Wheee infodump. Also, Pamela never got blinded, because Sam and Dean's reaction to Castiel's name told her she didn't need to look any closer at him.

Castiel and Uriel do find them. Castiel kills Anna. Sam can't honestly say he's sorry.
There wasn't any way Anna was living through this without regaining her grace, and that's long gone.

After that, they go back to perfecting Sam's exorcism. Sam has only just gotten the hang of exorcising without his head exploding when Bobby calls about a potential crossroads demon on the loose. Which turns out to have nothing to do with crossroads or with Bobby and quite a lot to do with the fucking angels' fucking apocalypse. And with that white-eyed son of a bitch Alastair. Whom Sam still cannot exorcise without his head exploding.

This does not bode well for when they finally catch up to Lilith.
I didn't want to deal with anything between "Heaven and Hell" and "Death Takes a Holiday". And Sam's really mad at Alastair.

They find a nest of demons. Dean's trapped them all and Sam's exorcised three of the seven when an angel shows up. She takes one look at Sam and Dean and presses two fingers to Sam's forehead. It can't be more than five minutes later when Sam wakes up to find all the demons dead and Dean gone.
After the way Sam reacted at Halloween and with Anna, Uriel wasn't going to fetch Dean himself or send Castiel.

Wish I knew what happened to the angels Uriel's supposed to have recruited. And what happened to the idea that there'd be a mass angelic revolt if they found out the higher-ups in heaven wanted Lucifer free.
Sam tastes the nearest demon's blood and focuses. He used to get visions. He did, so he can, so he will
Without Ruby, he had to find Dean somehow.
I'm sorry. This is a very serious, very emotional situation for you. I shouldn't laugh, it's just that—I mean, are they serious? They sent you to torture me?

You got one chance. One. Tell me who's killing the angels. I want a name.

That's Dean, that's Alastair, that's...a metric fuckton of the things Dean pretends he's never used. That's bad. Where is he?

And it is written that the first seal shall be broken when a righteous man sheds blood in hell. As he breaks, so shall it break.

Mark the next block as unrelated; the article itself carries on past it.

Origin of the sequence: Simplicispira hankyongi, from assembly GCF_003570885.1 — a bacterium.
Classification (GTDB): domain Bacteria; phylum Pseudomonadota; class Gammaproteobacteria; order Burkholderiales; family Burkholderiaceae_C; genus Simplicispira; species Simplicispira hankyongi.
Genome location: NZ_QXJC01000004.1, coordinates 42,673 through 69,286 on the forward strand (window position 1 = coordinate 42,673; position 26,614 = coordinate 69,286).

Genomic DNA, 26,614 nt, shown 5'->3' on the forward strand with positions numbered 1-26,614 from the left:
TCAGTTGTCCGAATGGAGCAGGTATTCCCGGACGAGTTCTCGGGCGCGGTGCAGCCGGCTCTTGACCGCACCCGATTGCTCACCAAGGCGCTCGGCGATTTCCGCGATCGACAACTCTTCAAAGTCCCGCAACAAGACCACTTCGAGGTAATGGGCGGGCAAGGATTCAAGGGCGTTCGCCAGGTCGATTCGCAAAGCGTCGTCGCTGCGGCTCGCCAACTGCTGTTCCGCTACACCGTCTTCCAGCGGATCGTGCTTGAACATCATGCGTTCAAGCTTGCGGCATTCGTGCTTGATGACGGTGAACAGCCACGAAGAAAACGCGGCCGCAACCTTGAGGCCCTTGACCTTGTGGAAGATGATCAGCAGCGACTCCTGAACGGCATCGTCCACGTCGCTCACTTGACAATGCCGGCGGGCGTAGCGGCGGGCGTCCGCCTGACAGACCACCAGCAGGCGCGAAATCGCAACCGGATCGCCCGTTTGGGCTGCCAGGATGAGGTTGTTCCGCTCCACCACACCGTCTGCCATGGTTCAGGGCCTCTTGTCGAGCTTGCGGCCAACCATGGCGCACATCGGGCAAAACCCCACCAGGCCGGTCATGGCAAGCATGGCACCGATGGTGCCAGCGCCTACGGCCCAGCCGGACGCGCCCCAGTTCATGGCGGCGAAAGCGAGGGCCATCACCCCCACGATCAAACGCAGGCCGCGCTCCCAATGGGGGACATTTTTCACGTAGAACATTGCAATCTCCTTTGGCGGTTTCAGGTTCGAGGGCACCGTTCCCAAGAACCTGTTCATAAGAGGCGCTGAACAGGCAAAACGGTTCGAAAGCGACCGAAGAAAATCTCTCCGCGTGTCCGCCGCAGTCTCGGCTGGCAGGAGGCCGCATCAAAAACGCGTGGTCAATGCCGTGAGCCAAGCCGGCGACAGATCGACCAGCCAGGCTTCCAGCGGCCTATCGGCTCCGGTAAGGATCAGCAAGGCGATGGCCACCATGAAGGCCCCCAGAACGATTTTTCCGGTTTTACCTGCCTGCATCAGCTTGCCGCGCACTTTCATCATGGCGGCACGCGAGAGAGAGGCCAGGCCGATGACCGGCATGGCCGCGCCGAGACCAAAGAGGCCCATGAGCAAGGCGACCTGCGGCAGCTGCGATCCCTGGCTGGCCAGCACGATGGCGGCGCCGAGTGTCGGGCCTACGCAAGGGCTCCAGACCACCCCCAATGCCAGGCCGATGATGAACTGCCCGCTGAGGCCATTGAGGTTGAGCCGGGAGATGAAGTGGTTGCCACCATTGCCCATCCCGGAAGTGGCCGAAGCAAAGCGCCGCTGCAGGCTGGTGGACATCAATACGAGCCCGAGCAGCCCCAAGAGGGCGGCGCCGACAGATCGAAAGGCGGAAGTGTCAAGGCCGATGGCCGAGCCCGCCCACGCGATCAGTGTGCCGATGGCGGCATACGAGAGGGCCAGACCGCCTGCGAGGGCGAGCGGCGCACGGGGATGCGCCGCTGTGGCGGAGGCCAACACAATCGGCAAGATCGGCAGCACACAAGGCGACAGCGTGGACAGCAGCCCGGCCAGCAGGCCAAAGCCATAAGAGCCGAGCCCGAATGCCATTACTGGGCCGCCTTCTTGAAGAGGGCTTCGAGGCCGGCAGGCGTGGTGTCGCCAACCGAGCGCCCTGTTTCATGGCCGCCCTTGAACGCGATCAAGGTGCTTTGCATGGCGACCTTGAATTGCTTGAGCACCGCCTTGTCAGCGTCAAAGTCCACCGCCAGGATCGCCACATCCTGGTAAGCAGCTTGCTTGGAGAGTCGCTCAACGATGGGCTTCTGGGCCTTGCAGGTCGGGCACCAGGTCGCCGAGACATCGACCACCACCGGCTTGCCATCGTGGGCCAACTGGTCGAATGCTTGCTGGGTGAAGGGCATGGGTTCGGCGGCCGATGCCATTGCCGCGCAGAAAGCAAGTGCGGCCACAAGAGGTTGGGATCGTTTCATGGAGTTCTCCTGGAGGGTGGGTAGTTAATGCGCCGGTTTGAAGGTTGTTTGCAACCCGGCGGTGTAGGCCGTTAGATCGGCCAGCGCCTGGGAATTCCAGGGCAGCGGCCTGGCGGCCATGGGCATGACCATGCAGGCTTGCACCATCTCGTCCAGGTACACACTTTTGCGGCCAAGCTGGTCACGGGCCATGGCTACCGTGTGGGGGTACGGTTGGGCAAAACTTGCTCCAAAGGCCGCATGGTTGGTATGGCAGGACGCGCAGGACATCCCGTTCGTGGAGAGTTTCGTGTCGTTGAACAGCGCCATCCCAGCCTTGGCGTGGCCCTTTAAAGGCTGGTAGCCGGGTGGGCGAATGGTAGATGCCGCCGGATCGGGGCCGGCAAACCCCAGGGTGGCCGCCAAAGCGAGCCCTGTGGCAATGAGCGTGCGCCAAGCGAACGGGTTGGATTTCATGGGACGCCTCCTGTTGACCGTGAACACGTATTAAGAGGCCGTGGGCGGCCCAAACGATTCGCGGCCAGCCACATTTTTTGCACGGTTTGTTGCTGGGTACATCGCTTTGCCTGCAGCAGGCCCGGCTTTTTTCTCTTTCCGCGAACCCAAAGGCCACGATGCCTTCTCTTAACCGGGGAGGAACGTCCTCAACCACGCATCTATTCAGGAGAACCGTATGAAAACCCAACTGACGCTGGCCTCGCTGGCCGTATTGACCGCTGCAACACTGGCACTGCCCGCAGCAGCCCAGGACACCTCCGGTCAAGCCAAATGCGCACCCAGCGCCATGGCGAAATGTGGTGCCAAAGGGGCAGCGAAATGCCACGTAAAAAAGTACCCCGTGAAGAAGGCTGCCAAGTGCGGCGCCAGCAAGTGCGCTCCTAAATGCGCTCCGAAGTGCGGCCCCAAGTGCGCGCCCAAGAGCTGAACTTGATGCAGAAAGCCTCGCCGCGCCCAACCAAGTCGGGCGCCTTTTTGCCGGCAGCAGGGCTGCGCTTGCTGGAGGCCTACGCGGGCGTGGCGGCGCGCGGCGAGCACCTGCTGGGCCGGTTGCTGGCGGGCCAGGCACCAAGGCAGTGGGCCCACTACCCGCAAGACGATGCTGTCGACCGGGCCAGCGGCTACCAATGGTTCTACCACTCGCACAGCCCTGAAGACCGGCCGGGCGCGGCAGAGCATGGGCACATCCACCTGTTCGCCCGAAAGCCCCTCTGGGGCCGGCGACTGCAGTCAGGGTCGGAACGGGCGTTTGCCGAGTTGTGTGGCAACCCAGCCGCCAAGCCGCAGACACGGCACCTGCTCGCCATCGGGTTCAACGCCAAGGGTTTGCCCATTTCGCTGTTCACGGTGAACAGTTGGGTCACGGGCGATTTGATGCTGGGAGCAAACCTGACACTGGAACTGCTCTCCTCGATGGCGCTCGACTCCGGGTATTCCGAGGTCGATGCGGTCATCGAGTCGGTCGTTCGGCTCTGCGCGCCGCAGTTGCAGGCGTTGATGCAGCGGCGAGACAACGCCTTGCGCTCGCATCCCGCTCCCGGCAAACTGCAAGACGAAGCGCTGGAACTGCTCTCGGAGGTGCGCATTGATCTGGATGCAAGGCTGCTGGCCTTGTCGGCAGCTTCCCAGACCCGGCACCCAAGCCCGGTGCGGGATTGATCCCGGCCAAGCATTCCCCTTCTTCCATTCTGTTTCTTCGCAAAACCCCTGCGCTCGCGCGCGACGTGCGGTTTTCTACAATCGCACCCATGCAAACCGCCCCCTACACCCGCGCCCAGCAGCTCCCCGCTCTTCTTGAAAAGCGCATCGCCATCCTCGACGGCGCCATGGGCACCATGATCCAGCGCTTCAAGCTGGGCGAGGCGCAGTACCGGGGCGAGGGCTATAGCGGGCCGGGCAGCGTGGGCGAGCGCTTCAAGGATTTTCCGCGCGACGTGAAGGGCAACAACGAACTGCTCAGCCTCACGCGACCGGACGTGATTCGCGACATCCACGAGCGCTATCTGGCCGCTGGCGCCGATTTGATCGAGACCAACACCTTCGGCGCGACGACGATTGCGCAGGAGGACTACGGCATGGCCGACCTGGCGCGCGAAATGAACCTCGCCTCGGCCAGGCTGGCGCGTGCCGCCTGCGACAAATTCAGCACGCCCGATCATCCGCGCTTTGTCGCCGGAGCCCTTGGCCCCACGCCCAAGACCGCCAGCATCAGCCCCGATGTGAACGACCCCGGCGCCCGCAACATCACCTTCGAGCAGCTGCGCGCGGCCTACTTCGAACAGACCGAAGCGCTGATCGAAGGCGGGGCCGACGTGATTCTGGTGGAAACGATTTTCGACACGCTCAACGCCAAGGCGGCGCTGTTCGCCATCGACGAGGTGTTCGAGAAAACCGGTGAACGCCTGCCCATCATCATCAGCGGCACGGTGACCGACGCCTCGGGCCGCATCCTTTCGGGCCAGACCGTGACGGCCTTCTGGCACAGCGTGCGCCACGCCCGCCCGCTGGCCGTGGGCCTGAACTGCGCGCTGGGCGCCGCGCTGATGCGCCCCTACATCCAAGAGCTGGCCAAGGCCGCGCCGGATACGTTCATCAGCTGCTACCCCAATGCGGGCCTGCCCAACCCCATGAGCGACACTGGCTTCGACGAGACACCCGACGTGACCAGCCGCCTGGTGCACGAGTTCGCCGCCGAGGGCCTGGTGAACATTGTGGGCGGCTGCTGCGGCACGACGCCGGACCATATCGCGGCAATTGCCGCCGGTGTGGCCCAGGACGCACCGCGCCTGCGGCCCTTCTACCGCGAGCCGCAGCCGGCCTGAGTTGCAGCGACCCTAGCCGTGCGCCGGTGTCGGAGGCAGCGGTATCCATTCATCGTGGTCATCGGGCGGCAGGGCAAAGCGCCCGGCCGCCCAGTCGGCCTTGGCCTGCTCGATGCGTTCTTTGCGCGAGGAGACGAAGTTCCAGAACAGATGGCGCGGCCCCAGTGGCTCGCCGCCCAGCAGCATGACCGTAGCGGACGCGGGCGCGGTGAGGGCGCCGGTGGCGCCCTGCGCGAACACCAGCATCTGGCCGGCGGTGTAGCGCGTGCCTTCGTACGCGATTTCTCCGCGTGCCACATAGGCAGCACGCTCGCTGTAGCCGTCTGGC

Dean spent months—years—in hell after an angel promised to save him, before an angel rescued him.

Oh. Oh fuck.
If there was anything left of Sam's faith in benevolent higher beings? Boom. Gone.
Where is he?

So I'll see you back in class bright and early Monday morning.

Oh no you won't okay okay they're in a room in a building what's outside the building? Night, road. Road. Follow the road. Intersection, no sign. Follow the road. Street sign. Cross street. And out of the vision and hit up Google Maps and Dean's only three hours away thank fuck and please don't let that last vision be less than three hours from now.
Sam's not exactly thinking straight, but it works. Which is pretty much his motto for the past year, actually.

(Alastair cut holes in Dean's intestines once. Put hungry rats in the holes and sewed them back up. Holy water doesn't do any damage to demons, nothing that doesn't repair itself in moments, but it's the nearest Dean can think of to the rats.)
I really should've had more Dean PoV, but I didn't want to duplicate too much of what hadn't changed from canon and Dean's been trying to repress the lot of this.

Sam doesn't quite get there in time.

Sam goes back once to have a look at the devil's traps—he'd noticed they weren't the ones he knew, but studying the artwork wasn't exactly high priority at the time—and finds Castiel's vessel sprawled in the devil's trap, the image of wings scorched into the floor. There's a short sword next to him, clean and bright, and a hole in his throat that looks like it was made by the same sort of blade. Sam keeps it.
Anna died, so she couldn't keep Uriel from killing Castiel.